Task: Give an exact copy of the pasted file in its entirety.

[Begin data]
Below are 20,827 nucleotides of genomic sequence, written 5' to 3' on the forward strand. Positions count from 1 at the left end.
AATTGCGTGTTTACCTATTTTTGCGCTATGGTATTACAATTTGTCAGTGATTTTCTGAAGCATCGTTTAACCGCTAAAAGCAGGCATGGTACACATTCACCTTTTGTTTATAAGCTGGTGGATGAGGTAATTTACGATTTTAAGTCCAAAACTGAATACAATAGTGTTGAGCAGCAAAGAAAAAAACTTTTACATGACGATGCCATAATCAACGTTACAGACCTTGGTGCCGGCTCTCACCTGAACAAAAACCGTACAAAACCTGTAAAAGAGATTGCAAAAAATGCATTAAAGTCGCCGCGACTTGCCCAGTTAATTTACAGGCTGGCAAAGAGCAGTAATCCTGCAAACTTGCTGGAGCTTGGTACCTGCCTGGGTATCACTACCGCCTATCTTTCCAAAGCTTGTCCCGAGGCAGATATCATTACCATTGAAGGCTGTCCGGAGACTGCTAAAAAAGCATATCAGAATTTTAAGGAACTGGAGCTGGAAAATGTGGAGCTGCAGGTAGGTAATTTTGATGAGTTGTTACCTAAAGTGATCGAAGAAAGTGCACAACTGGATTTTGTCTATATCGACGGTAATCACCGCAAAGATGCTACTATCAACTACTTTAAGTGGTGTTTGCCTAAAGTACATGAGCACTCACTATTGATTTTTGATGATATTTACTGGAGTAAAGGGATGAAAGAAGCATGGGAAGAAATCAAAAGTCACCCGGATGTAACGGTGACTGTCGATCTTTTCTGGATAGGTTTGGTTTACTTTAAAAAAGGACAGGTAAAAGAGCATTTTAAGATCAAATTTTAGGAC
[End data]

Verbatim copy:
Below are 20,827 nucleotides of genomic sequence, written 5' to 3' on the forward strand. Positions count from 1 at the left end.
AATTGCGTGTTTACCTATTTTTGCGCTATGGTATTACAATTTGTCAGTGATTTTCTGAAGCATCGTTTAACCGCTAAAAGCAGGCATGGTACACATTCACCTTTTGTTTATAAGCTGGTGGATGAGGTAATTTACGATTTTAAGTCCAAAACTGAATACAATAGTGTTGAGCAGCAAAGAAAAAAACTTTTACATGACGATGCCATAATCAACGTTACAGACCTTGGTGCCGGCTCTCACCTGAACAAAAACCGTACAAAACCTGTAAAAGAGATTGCAAAAAATGCATTAAAGTCGCCGCGACTTGCCCAGTTAATTTACAGGCTGGCAAAGAGCAGTAATCCTGCAAACTTGCTGGAGCTTGGTACCTGCCTGGGTATCACTACCGCCTATCTTTCCAAAGCTTGTCCCGAGGCAGATATCATTACCATTGAAGGCTGTCCGGAGACTGCTAAAAAAGCATATCAGAATTTTAAGGAACTGGAGCTGGAAAATGTGGAGCTGCAGGTAGGTAATTTTGATGAGTTGTTACCTAAAGTGATCGAAGAAAGTGCACAACTGGATTTTGTCTATATCGACGGTAATCACCGCAAAGATGCTACTATCAACTACTTTAAGTGGTGTTTGCCTAAAGTACATGAGCACTCACTATTGATTTTTGATGATATTTACTGGAGTAAAGGGATGAAAGAAGCATGGGAAGAAATCAAAAGTCACCCGGATGTAACGGTGACTGTCGATCTTTTCTGGATAGGTTTGGTTTACTTTAAAAAAGGACAGGTAAAAGAGCATTTTAAGATCAAATTTTAGGAC